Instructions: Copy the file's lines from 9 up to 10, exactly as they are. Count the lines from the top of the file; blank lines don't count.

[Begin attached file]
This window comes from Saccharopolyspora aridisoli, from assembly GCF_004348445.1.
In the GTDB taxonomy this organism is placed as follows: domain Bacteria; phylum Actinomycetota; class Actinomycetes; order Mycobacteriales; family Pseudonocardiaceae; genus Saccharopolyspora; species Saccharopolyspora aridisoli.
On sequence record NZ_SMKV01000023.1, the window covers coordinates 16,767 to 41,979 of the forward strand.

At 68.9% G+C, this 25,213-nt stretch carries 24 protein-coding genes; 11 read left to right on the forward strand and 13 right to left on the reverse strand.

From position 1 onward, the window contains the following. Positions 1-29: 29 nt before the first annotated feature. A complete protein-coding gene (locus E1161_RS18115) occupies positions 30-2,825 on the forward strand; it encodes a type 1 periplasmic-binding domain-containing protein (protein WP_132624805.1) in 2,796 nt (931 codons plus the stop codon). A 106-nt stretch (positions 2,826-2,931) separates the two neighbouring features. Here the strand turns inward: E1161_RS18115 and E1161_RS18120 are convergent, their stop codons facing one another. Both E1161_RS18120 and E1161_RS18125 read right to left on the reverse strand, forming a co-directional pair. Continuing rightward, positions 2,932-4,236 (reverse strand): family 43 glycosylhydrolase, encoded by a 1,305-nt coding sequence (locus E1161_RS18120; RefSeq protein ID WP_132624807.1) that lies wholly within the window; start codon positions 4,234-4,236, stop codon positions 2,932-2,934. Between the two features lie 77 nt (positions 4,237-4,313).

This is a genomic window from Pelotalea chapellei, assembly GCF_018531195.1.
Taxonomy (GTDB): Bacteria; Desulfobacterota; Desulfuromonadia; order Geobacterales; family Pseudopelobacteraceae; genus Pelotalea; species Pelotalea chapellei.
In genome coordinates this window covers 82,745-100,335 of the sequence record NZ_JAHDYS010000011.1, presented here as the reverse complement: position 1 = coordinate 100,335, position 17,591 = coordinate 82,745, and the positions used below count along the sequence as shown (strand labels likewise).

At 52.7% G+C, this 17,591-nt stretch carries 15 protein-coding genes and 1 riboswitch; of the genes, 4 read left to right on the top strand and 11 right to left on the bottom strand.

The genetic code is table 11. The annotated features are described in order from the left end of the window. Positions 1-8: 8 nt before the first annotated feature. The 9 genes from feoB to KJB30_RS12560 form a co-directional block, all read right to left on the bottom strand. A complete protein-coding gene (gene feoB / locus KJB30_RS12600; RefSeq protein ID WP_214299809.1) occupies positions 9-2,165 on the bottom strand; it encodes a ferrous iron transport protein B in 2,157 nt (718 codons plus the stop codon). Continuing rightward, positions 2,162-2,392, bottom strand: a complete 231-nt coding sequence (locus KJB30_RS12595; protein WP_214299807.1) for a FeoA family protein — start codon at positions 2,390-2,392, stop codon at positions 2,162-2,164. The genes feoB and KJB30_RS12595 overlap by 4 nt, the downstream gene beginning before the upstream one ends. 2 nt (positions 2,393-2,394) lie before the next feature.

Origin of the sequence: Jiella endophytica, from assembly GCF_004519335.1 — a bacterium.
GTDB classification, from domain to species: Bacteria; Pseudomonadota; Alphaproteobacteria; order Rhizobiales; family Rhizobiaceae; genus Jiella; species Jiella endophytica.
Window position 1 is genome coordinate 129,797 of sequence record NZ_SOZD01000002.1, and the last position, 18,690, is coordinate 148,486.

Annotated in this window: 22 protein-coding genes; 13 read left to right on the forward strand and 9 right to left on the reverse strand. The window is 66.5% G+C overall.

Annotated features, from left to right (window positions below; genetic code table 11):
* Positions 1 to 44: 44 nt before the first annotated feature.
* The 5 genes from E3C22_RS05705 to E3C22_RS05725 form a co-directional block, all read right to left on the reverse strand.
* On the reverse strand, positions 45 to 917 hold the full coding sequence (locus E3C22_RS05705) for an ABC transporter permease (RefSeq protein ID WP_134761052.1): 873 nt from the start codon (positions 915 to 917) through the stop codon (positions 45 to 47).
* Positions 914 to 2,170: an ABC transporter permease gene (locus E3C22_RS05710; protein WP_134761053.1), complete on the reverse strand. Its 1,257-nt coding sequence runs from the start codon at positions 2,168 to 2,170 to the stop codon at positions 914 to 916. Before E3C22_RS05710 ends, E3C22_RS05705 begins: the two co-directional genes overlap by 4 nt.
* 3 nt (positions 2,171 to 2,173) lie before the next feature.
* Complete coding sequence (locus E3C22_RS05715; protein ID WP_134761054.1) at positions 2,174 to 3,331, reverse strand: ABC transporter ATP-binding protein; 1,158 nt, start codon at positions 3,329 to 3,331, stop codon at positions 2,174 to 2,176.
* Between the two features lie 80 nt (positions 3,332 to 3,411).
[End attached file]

At 52.7% G+C, this 17,591-nt stretch carries 15 protein-coding genes and 1 riboswitch; of the genes, 4 read left to right on the top strand and 11 right to left on the bottom strand.

The genetic code is table 11. The annotated features are described in order from the left end of the window. Positions 1-8: 8 nt before the first annotated feature. The 9 genes from feoB to KJB30_RS12560 form a co-directional block, all read right to left on the bottom strand. A complete protein-coding gene (gene feoB / locus KJB30_RS12600; RefSeq protein ID WP_214299809.1) occupies positions 9-2,165 on the bottom strand; it encodes a ferrous iron transport protein B in 2,157 nt (718 codons plus the stop codon). Continuing rightward, positions 2,162-2,392, bottom strand: a complete 231-nt coding sequence (locus KJB30_RS12595; protein WP_214299807.1) for a FeoA family protein — start codon at positions 2,390-2,392, stop codon at positions 2,162-2,164. The genes feoB and KJB30_RS12595 overlap by 4 nt, the downstream gene beginning before the upstream one ends. 2 nt (positions 2,393-2,394) lie before the next feature.